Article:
Legislation to Modernize the California Public Records Act Improves, Advances

April 22, 2019 | 1:50 pm
Michael Halpern
Former Contributor

UCS-supported legislation to modernize the California Public Records Act (CPRA) advanced through the California Assembly Judiciary Committee earlier this month, and will soon be heard by Assembly Appropriations. Assembly Bill 700 is intended to preserve the ability of researchers at public universities to pursue highly policy-relevant research without being harassed and attacked by companies and activists who are threatened by their work. The legislation has sparked spirited, productive, highly interesting conversations about how to protect researchers while also allowing for full accountability for public institutions and their staff.

As the legislative process plays out, there has been some confusion about the bill and misrepresentation of its intended scope. To provide clarity about the bill’s intent we created this Frequently Asked Questions document. In the paragraphs below, I reproduce some of the main questions in the document after putting them in the context of our current efforts.

Attacks on research have demonstrable harm

Commercial and industry interests and individuals across the political spectrum are increasingly using broad public records requests to disrupt research, attack and harass scientists, and chill professional discussion and debate. This can and has squelched inquiry, discovery, and innovative research that would benefit the public. In California alone, tax preparation companies, the gun lobby, and the chemical industry have all used public records requests to undermine policy-relevant research. And attacks don’t need to be huge in number: an attack on one researcher can discourage inquiry in an entire field. I and others have written about this extensively, and you can find numerous examples in UCS’s Freedom to Bully report and the “Open Records, Shuttered Labs” UCLA Law Review  article by Claudia Polsky.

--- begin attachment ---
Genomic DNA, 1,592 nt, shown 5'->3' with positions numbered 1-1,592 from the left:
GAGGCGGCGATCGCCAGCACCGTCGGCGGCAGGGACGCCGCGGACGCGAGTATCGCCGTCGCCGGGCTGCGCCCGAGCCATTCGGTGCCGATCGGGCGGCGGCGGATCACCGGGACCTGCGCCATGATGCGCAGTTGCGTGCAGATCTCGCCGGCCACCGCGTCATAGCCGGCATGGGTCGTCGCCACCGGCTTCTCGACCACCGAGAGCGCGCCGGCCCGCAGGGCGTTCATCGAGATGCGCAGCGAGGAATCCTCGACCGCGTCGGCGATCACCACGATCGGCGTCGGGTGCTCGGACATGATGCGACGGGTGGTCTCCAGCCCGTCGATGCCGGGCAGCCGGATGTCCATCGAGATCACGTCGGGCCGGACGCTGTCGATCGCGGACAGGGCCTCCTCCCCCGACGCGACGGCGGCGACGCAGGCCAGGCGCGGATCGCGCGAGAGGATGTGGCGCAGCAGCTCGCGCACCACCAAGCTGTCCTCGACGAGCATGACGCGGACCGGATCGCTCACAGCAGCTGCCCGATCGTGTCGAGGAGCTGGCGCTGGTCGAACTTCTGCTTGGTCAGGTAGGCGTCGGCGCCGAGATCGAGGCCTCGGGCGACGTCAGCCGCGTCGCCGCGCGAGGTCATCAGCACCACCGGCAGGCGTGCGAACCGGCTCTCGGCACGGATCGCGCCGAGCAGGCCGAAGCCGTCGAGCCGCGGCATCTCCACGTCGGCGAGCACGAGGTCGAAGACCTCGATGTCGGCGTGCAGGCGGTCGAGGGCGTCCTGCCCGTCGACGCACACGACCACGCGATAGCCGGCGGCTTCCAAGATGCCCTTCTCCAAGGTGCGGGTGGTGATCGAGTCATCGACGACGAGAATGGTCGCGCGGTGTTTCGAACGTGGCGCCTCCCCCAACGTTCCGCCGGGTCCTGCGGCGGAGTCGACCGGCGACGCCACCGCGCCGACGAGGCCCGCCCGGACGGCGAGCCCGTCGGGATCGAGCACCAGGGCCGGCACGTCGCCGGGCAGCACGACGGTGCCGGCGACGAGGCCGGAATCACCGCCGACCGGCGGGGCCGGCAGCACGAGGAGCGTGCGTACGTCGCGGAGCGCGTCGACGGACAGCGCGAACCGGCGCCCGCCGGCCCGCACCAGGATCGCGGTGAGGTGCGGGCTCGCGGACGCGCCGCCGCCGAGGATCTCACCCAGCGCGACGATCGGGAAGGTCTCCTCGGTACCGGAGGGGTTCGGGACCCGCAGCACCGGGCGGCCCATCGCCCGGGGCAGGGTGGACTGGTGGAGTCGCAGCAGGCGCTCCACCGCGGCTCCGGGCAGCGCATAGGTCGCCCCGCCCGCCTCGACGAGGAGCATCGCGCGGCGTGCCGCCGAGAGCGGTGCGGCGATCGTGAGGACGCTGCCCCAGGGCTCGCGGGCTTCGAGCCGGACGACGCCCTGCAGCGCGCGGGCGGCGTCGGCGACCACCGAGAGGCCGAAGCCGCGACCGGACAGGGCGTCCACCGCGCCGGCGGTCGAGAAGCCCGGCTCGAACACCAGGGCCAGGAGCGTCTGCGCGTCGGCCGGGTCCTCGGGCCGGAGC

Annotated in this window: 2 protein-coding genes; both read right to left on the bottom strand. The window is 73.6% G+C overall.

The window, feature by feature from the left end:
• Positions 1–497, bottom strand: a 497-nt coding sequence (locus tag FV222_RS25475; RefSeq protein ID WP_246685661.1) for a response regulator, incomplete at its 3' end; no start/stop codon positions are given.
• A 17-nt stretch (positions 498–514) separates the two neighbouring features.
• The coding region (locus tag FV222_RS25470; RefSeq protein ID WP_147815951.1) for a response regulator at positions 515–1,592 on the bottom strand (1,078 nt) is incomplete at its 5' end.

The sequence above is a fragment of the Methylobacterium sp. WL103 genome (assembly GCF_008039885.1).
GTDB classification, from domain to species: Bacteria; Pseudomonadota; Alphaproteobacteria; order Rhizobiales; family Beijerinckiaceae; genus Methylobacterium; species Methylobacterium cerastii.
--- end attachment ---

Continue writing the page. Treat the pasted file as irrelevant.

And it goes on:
Tobacco companies, for example, have used open records requests to gain access to records of scientists studying the impact of cigarette marketing on children and adolescents. There are harms to individual researchers, who suffer harassment, high legal and processing costs, and diversion away from their primary work. Some researchers have even left academic research positions altogether or moved to private universities. Yet the broader, more significant harm is to the public who no longer benefits from the results of important research when researchers abandon the field or stop investigating.

Another example: the California Rifle and Pistol Association Foundation sought all correspondence related to an environmental toxicologist’s work. The toxicologist found that lead in ammunition was poisoning endangered California condors, evidence that led the state to restrict lead ammunition. The requests took a toll on the researcher’s ability to pursue funding, put at risk the unpublished data being disclosed and scooped by others, undermined his collaborations with colleagues, and discouraged graduate students from working with him.